Twitter removed a lot more abusive content in the second half of 2020 than ever before

·Contributing Writer
·2 min read

Twitter is getting better at moderating its platform. That’s one of the main takeaways from the company’s most recent transparency report, which it shared on Wednesday. Between July 1st and December 31st, 2020, Twitter says it took action against 964,459 accounts for abusive behavior. Compared to the first six months of 2020, that’s a 142 percent increase. Over the same timeframe, Twitter also removed more hateful content. On that front, the company says it took action against 1,126,990 accounts, a 77 percent increase from the 635,415 accounts it reprimanded in the first half of 2020.

What’s notable here is that the company attributes the latter increase to policy changes it put in place throughout 2020. Specifically, it calls out the fact that it began taking action on "content that incites fear and/or fearful stereotypes about protected categories" as a result of an uptick in harassment during the COVID-19 pandemic.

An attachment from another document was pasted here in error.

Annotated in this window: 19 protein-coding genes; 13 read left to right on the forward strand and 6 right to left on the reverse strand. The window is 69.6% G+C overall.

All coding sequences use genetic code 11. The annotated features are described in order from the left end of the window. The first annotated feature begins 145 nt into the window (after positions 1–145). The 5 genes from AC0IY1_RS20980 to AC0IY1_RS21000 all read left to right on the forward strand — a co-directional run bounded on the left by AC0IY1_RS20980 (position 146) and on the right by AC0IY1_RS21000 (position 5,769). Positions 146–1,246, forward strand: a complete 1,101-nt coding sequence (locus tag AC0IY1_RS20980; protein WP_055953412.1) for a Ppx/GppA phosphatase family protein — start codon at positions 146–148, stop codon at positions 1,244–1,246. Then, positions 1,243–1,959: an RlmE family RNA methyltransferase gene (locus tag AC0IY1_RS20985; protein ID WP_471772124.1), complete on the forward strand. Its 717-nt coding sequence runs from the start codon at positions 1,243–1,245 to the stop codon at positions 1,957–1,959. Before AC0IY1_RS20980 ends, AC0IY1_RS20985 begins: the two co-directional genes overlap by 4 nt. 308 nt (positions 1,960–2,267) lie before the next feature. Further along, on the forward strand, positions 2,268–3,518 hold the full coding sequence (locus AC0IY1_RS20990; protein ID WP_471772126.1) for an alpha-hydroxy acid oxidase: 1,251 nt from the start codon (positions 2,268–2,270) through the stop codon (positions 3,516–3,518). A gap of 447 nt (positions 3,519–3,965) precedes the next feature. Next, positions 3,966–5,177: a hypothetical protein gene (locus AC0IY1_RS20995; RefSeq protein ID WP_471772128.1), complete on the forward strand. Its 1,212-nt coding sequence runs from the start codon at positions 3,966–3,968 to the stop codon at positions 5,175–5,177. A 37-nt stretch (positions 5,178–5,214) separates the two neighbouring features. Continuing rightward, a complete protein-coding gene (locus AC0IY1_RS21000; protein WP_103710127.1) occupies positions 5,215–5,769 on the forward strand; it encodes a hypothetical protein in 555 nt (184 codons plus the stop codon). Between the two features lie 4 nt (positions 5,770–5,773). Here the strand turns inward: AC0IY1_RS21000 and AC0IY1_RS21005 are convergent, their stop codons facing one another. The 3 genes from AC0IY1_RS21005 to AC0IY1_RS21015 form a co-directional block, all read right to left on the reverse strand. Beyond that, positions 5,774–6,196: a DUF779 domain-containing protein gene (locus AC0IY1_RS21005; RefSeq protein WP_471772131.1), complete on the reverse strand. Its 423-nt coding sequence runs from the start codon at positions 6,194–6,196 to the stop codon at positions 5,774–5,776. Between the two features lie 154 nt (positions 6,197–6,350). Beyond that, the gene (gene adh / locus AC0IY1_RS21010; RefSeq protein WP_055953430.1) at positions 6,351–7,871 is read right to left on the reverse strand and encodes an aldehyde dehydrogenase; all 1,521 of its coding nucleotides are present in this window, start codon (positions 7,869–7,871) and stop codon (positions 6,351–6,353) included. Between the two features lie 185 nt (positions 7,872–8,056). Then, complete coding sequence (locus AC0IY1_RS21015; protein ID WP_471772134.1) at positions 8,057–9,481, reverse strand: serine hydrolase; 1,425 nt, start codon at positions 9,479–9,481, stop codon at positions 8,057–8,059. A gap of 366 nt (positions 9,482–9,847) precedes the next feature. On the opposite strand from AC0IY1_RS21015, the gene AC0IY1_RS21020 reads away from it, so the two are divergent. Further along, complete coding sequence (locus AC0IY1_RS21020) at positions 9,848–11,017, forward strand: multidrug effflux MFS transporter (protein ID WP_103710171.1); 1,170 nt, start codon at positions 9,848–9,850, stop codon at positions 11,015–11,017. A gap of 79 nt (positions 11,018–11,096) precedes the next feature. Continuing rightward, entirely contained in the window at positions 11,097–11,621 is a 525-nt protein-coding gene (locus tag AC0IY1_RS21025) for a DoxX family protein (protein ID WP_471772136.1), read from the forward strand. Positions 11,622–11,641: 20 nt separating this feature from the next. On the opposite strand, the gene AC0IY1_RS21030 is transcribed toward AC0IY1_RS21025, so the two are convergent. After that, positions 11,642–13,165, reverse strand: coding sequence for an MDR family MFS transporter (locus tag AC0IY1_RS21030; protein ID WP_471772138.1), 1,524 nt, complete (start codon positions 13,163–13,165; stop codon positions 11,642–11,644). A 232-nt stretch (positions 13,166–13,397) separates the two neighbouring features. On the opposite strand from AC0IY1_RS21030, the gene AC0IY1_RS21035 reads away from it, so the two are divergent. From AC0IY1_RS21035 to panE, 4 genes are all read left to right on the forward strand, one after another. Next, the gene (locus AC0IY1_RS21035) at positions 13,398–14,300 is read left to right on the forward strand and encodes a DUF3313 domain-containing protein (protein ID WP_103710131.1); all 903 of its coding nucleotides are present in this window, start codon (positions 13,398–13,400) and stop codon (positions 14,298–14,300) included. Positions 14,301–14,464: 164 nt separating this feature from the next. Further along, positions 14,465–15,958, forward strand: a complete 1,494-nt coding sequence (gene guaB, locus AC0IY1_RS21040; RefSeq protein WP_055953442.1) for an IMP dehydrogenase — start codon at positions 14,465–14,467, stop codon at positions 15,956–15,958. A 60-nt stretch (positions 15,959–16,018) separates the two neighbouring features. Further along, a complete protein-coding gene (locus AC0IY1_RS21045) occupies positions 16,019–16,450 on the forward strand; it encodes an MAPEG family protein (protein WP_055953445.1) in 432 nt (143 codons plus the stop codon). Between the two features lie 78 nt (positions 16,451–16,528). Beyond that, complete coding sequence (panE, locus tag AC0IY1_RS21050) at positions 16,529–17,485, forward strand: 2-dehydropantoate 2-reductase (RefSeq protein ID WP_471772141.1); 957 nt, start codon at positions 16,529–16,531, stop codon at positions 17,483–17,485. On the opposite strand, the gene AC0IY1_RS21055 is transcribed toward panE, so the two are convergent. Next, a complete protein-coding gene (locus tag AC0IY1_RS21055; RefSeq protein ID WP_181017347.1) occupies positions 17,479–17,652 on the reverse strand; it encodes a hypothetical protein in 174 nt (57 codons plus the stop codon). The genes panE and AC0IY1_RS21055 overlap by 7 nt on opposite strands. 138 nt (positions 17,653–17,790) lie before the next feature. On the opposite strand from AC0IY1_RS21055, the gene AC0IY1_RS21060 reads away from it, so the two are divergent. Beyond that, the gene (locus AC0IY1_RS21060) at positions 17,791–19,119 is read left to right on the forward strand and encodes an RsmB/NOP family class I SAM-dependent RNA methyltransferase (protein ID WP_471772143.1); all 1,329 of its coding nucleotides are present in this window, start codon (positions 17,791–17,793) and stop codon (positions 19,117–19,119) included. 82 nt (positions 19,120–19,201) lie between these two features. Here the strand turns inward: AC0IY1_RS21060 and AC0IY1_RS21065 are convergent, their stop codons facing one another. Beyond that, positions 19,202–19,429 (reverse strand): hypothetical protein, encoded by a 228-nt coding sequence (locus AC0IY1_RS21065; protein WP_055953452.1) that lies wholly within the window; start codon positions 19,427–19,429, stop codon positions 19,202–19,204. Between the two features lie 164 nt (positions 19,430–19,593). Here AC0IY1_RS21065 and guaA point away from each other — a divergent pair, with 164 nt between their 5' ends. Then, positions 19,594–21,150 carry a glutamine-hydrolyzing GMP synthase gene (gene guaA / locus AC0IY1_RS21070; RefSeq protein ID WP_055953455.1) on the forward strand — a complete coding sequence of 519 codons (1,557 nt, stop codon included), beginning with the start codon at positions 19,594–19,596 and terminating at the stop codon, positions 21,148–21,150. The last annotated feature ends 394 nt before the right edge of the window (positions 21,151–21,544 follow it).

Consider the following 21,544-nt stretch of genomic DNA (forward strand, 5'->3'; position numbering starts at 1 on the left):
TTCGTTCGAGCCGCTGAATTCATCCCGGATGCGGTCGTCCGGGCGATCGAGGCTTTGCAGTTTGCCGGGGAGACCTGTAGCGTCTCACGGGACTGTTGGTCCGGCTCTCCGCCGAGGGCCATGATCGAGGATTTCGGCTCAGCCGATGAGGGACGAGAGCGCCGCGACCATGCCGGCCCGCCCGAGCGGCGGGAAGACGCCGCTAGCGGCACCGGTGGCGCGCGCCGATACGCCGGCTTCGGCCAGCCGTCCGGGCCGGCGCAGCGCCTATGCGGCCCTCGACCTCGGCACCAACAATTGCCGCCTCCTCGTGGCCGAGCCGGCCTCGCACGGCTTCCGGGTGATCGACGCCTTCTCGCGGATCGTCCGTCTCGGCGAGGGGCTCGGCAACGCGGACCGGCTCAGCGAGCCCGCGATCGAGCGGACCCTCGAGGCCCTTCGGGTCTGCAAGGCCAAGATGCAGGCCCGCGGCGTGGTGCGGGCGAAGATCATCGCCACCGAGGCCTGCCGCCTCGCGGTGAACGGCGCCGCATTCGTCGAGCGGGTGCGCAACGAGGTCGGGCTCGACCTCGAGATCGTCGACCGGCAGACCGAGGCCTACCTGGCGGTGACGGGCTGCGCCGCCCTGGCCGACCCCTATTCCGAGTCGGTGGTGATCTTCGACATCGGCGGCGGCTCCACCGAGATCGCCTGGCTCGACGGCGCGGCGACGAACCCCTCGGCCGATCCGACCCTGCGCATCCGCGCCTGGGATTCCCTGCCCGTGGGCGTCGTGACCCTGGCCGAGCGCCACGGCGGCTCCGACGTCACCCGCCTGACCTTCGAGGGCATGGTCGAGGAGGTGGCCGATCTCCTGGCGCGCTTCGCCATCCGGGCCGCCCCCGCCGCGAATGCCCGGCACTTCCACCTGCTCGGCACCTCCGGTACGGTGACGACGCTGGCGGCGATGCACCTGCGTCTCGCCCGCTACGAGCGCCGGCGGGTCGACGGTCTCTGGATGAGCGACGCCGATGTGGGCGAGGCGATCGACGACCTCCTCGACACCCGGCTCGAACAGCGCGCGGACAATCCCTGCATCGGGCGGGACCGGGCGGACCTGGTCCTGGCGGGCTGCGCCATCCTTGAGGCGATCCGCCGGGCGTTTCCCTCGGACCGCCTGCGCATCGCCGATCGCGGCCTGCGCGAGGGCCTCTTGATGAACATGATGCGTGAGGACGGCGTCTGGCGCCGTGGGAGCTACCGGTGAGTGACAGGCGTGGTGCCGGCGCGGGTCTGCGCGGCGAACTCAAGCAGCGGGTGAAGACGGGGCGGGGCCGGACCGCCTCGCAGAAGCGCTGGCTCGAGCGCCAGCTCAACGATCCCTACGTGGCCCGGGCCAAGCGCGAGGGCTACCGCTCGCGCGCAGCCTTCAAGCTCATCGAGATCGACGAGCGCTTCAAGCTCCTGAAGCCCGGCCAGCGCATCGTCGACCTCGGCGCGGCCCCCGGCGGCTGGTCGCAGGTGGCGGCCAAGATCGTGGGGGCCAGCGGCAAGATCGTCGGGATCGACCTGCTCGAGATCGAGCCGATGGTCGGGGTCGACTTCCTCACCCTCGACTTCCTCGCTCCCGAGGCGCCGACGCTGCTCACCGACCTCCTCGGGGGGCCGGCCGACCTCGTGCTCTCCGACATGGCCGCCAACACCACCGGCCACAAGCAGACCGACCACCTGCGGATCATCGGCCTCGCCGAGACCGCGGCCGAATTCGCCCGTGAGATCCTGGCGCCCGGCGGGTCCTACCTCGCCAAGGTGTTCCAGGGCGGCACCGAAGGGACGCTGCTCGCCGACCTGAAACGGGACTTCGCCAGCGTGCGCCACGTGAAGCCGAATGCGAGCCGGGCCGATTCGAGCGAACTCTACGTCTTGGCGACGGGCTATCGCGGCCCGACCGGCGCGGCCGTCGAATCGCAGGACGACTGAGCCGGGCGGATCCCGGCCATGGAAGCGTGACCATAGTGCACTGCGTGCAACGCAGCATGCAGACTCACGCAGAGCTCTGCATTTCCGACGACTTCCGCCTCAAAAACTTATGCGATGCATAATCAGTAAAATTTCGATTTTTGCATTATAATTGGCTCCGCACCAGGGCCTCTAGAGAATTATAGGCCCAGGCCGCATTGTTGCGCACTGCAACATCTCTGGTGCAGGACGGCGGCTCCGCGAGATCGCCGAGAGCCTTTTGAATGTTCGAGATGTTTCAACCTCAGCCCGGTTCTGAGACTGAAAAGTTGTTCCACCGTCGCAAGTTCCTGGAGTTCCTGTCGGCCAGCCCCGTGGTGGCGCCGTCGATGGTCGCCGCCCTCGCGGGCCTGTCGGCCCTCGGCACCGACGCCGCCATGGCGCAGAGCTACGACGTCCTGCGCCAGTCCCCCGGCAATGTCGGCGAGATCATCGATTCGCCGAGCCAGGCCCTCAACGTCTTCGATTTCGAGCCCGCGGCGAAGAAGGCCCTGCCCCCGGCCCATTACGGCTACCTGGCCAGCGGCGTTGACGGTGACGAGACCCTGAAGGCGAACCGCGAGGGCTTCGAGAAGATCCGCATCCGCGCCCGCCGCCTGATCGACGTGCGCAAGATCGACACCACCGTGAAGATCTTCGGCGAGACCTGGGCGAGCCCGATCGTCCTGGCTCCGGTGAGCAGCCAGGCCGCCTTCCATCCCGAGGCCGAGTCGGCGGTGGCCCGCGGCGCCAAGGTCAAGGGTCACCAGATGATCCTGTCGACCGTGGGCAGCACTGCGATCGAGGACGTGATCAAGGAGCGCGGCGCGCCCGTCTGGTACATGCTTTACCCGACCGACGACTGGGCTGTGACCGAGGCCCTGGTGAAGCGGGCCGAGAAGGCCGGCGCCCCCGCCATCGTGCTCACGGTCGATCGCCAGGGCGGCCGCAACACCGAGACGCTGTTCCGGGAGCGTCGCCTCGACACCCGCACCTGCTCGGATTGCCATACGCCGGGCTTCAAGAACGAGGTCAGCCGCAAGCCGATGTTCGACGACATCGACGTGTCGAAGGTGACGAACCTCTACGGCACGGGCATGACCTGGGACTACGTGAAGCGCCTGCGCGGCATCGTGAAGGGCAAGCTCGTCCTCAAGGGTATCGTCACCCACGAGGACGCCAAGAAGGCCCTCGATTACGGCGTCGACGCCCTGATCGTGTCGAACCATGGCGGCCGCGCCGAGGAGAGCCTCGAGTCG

The company also calls out an expansion of its hateful conduct policy in early December that saw the company prohibit language that “dehumanizes” people based on their race, ethnicity or national origin. Not mentioned in the report — but likely still something that had a positive effect — is the ban the company put in place in July against links to content that promotes violence and hateful conduct.

In another part of the report, Twitter also attributes its recent success to better technology. As of the second half of last year, the company claims its automated moderation tools helped it take action against 65 percent of abusive tweets and other behavior before someone had to flag the content for its moderators. To put that percentage in perspective, those tools were about 50 percent effective by late 2019.

Obviously, Twitter has yet to completely stop abuse, harassment and hate speech from taking place on its platform, but today’s report shows the company is at least making progress on its 2019 promise to “increase the health of public conversation.” 

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